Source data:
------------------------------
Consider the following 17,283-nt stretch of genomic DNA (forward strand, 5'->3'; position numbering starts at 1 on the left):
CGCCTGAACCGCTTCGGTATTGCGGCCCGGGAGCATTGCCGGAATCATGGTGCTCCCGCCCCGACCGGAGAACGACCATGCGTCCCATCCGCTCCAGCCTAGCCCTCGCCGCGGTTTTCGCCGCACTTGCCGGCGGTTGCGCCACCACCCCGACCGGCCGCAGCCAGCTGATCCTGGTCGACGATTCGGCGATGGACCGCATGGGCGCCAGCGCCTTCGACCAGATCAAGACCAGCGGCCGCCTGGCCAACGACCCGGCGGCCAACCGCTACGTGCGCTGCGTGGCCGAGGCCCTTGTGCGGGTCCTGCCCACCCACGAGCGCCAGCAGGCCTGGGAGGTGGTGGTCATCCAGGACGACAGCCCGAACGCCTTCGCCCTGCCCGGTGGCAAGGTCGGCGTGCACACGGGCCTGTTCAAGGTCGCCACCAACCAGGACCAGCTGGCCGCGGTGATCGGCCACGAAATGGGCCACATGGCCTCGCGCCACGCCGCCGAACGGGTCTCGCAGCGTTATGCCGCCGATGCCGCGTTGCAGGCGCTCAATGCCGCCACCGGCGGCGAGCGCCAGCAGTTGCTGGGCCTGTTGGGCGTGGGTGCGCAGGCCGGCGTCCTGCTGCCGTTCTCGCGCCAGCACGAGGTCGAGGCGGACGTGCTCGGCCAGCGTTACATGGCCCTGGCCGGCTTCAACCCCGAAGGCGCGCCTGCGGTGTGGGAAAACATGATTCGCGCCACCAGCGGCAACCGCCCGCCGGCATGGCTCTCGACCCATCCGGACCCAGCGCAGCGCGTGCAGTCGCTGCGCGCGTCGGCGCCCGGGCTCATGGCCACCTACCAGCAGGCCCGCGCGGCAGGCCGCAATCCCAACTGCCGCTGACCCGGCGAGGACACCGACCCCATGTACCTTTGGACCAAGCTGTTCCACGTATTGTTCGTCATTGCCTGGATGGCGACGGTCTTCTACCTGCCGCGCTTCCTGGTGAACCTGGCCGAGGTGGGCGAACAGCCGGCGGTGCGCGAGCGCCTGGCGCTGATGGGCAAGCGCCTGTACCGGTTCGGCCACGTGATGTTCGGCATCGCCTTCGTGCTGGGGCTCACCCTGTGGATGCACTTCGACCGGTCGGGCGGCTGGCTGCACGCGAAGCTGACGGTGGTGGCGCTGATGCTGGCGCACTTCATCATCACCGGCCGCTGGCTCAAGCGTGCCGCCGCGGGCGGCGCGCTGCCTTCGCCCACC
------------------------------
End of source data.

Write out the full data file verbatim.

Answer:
Consider the following 17,283-nt stretch of genomic DNA (forward strand, 5'->3'; position numbering starts at 1 on the left):
CGCCTGAACCGCTTCGGTATTGCGGCCCGGGAGCATTGCCGGAATCATGGTGCTCCCGCCCCGACCGGAGAACGACCATGCGTCCCATCCGCTCCAGCCTAGCCCTCGCCGCGGTTTTCGCCGCACTTGCCGGCGGTTGCGCCACCACCCCGACCGGCCGCAGCCAGCTGATCCTGGTCGACGATTCGGCGATGGACCGCATGGGCGCCAGCGCCTTCGACCAGATCAAGACCAGCGGCCGCCTGGCCAACGACCCGGCGGCCAACCGCTACGTGCGCTGCGTGGCCGAGGCCCTTGTGCGGGTCCTGCCCACCCACGAGCGCCAGCAGGCCTGGGAGGTGGTGGTCATCCAGGACGACAGCCCGAACGCCTTCGCCCTGCCCGGTGGCAAGGTCGGCGTGCACACGGGCCTGTTCAAGGTCGCCACCAACCAGGACCAGCTGGCCGCGGTGATCGGCCACGAAATGGGCCACATGGCCTCGCGCCACGCCGCCGAACGGGTCTCGCAGCGTTATGCCGCCGATGCCGCGTTGCAGGCGCTCAATGCCGCCACCGGCGGCGAGCGCCAGCAGTTGCTGGGCCTGTTGGGCGTGGGTGCGCAGGCCGGCGTCCTGCTGCCGTTCTCGCGCCAGCACGAGGTCGAGGCGGACGTGCTCGGCCAGCGTTACATGGCCCTGGCCGGCTTCAACCCCGAAGGCGCGCCTGCGGTGTGGGAAAACATGATTCGCGCCACCAGCGGCAACCGCCCGCCGGCATGGCTCTCGACCCATCCGGACCCAGCGCAGCGCGTGCAGTCGCTGCGCGCGTCGGCGCCCGGGCTCATGGCCACCTACCAGCAGGCCCGCGCGGCAGGCCGCAATCCCAACTGCCGCTGACCCGGCGAGGACACCGACCCCATGTACCTTTGGACCAAGCTGTTCCACGTATTGTTCGTCATTGCCTGGATGGCGACGGTCTTCTACCTGCCGCGCTTCCTGGTGAACCTGGCCGAGGTGGGCGAACAGCCGGCGGTGCGCGAGCGCCTGGCGCTGATGGGCAAGCGCCTGTACCGGTTCGGCCACGTGATGTTCGGCATCGCCTTCGTGCTGGGGCTCACCCTGTGGATGCACTTCGACCGGTCGGGCGGCTGGCTGCACGCGAAGCTGACGGTGGTGGCGCTGATGCTGGCGCACTTCATCATCACCGGCCGCTGGCTCAAGCGTGCCGCCGCGGGCGGCGCGCTGCCTTCGCCCACC